Redesign Day: Boude Storey Middle School’s strategy to breach the learning gap


Finding innovative ways to inspire students and teachers alike is among Jacqueline Rivers’ main duties as principal of Boude Storey Middle School.

Although opting for the School Day Redesign Calendar meant shorter summers, her students and staff are motivated to breach the learning gap caused by the COVID-19 pandemic.

Boude Storey Middle School is among five Dallas ISD schools that opted for a School Day Redesign calendar, where school starts Aug. 2 and ends June 23.

Redesign Day: Boude Storey Middle School’s strategy to breach the learning gap“At the end of the day, every teacher and every principal is going to be held accountable for one thing: student success,” Rivers said. “Whether it is state accountability, or district assessments, we’re all held accountable. But what my teachers don’t have to do is to search for opportunities and find ways to get our kids up to speed. Under the School Day Redesign Calendar, our students are here and we’re able to give that accelerated instruction during the day.”

To get the most out of the additional calendar days, Principal Rivers and the Boude Storey staff created a Redesign Day, where teachers focus on tackling the learning deficits and where students get hands-on experience and put their knowledge to the test on real-world scenarios.

We spoke to Principal Rivers about why she opted in for this new calendar model, what she thinks about it so far, and the accelerated learning strategies that her campus is implementing.

Why did you decide to opt in for this alternative and what was the process?

The question presented to us was to identify those students who needed accelerated instruction. Of course, because of the pandemic and even outside the pandemic, our school serves a low socio-economic student population and there are a lot of challenges. Typically, we’d make sure to have accelerated instruction anyway. But because of COVID, even more so. That’s why our school chose this particular structure.

My community was happy to know that we had a plan in place to ensure that students got caught up, because parents want to see their kids excel. For my students, going from the sixth grade to the seventh grade, or from seventh to eighth grade, who might have missed some work or some items from our curriculum during the pandemic, we needed to come up with a plan to breach those gaps: a how and a when.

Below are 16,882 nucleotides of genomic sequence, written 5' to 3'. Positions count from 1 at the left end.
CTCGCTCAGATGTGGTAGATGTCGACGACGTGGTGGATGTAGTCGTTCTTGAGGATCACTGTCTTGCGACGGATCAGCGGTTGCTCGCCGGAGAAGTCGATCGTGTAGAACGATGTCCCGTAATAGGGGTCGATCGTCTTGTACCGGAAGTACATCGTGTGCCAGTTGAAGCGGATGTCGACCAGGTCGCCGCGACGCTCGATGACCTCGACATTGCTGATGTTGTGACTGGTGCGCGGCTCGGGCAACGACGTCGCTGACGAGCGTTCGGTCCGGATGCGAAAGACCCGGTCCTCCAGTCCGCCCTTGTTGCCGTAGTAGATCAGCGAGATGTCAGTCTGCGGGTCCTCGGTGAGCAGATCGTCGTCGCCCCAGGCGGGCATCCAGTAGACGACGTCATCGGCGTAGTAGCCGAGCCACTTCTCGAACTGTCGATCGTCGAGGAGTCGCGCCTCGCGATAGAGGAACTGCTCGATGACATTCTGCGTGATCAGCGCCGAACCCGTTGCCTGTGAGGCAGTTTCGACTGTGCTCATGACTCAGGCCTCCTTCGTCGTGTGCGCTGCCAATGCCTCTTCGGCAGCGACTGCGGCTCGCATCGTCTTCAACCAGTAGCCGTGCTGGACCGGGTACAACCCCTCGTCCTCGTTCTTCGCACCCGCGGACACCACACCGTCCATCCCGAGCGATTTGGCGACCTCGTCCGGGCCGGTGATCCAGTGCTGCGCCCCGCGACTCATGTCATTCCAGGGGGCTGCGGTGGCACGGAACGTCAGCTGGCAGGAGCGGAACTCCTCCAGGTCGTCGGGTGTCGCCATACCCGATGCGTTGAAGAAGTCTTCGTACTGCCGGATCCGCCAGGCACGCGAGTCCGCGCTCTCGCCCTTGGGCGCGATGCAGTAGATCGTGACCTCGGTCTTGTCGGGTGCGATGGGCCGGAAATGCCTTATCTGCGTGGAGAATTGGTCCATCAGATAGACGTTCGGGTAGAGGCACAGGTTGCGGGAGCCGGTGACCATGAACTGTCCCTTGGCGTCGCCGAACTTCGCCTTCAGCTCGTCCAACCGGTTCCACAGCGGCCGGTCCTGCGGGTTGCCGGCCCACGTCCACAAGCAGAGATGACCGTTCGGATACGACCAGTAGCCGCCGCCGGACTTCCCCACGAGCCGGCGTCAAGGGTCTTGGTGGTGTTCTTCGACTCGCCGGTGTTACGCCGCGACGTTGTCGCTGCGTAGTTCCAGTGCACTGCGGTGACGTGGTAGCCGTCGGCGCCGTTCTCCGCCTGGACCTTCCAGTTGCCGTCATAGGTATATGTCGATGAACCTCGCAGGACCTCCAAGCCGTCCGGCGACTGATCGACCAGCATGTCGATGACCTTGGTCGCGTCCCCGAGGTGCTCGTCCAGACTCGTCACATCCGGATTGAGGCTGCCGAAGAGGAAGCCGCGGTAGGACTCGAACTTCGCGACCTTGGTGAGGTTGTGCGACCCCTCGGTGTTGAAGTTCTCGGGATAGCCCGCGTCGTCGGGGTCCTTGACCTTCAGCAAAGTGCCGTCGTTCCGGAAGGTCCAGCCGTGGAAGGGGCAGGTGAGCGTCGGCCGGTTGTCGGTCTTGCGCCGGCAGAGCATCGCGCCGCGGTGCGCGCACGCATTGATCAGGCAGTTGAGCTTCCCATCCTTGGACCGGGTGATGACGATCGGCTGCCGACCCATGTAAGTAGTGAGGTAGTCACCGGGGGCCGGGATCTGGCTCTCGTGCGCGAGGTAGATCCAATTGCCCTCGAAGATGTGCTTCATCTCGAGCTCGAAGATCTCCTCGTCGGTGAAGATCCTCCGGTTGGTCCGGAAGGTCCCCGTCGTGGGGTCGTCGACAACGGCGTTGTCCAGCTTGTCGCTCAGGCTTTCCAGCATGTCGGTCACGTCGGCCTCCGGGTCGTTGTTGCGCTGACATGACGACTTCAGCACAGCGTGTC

It’s already a challenge to make sure that all of our students are not only up to par with the TEA and Dallas ISD’s requirements, but also college- and career-ready, during a normal school year. So, without the additional time, when is it going to happen?

The Redesign calendar is perfect because it helps us have our students during the day, and not depend on after-school tutoring. We definitely offer those things, but it’s not always guaranteed that we get the population of students that we need. This structure allows me to implement accelerated instruction on a consistent basis and breach those gaps.

How do students and teachers benefit from these extra days?

Because we’re a Redesign campus, my team and I were able to figure out what those extra days would look like. We’re not on the same calendar as everyone else. We have those extra days built into the year, and those particular days are specific to that purpose of accelerated instruction.

The purpose of the redesign is so that we can accelerate instruction, so that we can bridge those gaps that students have because of COVID. On those Wednesdays, and it’s typically about two Wednesdays per month, we are specifically targeting the curriculum deficit for students. Any other day, we’re probably looking like any other campus, because we’re still teaching the same things and implementing the same curriculum. But on my redesign days, while we’re still teaching that curriculum, we take that time to ensure that every child is up to speed.